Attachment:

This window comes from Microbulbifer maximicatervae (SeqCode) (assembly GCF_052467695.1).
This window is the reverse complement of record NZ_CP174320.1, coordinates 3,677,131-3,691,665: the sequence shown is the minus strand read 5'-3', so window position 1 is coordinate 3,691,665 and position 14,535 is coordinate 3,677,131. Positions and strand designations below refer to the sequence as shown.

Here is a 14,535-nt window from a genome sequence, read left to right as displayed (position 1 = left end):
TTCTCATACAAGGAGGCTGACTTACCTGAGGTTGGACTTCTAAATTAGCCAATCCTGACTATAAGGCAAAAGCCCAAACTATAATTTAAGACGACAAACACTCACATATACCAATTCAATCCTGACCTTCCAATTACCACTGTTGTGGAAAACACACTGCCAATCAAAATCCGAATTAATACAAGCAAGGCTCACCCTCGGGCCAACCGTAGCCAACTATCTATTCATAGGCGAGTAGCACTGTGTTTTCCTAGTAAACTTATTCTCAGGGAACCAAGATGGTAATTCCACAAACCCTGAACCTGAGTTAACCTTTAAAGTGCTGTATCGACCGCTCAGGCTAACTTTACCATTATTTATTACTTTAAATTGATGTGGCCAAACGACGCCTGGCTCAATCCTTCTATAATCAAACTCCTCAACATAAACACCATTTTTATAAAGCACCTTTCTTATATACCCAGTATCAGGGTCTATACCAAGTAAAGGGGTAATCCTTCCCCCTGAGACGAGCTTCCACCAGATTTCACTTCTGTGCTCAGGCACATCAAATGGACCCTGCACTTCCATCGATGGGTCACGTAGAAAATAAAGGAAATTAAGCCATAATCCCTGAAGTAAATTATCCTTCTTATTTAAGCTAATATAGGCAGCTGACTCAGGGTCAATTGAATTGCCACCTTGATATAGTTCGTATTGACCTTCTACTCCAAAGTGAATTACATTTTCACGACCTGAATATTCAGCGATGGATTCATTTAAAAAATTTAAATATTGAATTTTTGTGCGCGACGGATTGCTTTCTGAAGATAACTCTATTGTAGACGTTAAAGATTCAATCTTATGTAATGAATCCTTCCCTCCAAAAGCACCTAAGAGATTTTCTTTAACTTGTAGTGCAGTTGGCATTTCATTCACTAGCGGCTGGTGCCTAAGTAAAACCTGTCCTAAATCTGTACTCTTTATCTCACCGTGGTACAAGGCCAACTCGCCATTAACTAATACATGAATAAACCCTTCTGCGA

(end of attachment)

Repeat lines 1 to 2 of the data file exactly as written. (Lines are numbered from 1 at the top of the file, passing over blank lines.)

This window comes from Microbulbifer maximicatervae (SeqCode) (assembly GCF_052467695.1).
This window is the reverse complement of record NZ_CP174320.1, coordinates 3,677,131-3,691,665: the sequence shown is the minus strand read 5'-3', so window position 1 is coordinate 3,691,665 and position 14,535 is coordinate 3,677,131. Positions and strand designations below refer to the sequence as shown.